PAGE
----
Category Theory

Category theory formalizes mathematical structure and its concepts in terms of a labeled directed graph called a category, whose nodes are called objects, and whose labelled directed edges are called arrows (or morphisms). A category has two basic properties: the ability to compose the arrows associatively, and the existence of an identity arrow for each object.
To each species of mathematical structure, there corresponds a category whose objects have that structure, and whose morphisms respect [preserve] it.
To any natural construction on structures of one species, yielding structures of another species, there corresponds a functor from the category of the first species to the category of the second.
For example, in the category of types in a programming language, type constructors are endo-functors, and endo-functors are often containers.
Functor can also be called natural-construction, which will let the term NaturalTransformation make sense.
To each natural translation, from a construction F : A -> B, to a construction G : A -> B, there corresponds a natural transformation F => G.
This captures the concept of "natural translation".
The naturality condition of natural-transformation state squares commute.
Which can be viewed as stating that the arrows in the two embeddings are "orthogonal" to the transforming arrows.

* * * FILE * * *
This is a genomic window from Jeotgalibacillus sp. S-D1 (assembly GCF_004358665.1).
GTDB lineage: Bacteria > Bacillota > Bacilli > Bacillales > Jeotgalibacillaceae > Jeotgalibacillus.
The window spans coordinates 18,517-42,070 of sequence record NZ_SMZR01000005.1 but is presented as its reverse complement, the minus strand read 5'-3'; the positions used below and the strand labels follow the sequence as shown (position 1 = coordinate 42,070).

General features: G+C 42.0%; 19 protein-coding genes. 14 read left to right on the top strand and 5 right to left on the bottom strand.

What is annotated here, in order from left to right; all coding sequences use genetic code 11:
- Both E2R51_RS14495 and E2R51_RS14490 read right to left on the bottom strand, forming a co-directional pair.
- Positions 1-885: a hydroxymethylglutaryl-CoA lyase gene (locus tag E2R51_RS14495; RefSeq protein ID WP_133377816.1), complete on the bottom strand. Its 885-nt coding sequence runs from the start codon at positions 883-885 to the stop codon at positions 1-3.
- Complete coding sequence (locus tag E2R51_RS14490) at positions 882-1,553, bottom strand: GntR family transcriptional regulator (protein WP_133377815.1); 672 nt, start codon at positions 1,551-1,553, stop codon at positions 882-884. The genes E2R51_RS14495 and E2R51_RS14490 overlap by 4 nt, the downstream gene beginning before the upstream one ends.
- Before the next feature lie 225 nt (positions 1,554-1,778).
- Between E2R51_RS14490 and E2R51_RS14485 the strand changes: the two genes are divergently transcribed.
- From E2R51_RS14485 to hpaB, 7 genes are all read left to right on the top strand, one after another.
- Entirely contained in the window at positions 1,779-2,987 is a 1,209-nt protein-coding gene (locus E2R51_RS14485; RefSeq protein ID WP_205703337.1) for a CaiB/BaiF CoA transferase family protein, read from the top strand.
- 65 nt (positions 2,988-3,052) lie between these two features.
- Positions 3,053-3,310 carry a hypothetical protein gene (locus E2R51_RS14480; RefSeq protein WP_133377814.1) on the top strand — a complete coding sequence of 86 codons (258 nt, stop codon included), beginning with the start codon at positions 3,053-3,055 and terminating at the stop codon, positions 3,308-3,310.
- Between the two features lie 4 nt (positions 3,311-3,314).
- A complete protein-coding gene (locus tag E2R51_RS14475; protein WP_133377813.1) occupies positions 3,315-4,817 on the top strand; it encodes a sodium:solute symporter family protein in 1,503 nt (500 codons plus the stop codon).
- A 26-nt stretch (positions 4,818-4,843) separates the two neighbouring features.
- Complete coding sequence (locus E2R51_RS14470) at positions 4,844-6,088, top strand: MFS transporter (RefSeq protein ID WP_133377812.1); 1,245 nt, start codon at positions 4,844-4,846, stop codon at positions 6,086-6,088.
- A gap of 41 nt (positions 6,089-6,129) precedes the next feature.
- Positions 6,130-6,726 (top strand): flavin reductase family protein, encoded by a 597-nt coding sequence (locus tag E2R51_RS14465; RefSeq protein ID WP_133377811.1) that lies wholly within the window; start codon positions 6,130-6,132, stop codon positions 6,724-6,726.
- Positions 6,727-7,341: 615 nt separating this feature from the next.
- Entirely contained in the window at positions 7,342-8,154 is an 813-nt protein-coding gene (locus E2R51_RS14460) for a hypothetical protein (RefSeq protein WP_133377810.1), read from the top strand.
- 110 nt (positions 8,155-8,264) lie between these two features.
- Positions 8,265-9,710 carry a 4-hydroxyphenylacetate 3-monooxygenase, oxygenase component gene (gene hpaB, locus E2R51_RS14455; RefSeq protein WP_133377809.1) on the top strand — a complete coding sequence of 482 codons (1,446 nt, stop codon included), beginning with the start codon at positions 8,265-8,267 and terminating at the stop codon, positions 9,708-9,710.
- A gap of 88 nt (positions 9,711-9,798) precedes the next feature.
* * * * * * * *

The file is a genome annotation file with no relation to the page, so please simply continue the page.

This concept was the historical origin of category theory, since Eilenberg and MacLane (1945) used it to formalise the notion of an equivalence of homology theories,
and then found that for this definition to make sense, they had to define functors,
(A homology theory is a functor.)
and for functors to make sense, they had to define categories.
(A homology theory is a functor, from the category of topology spaces to the category of abelian-groups.)
Two objects have the same structure iff they are isomorphic, and an "abstract object" is an isomorphism class of objects.
A diagram D in a category C can be seen as a system of constraints, and then a limit of D represents all possible solutions of the system.
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To any canonical construction from one species of structure to another corresponds an adjunction between the corresponding categories.
This captures the concept of "canonical construction".
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Comma categories are another basic construction that first appeared in lawvere's thesis.
They tend to arise when morphisms are used as objects.
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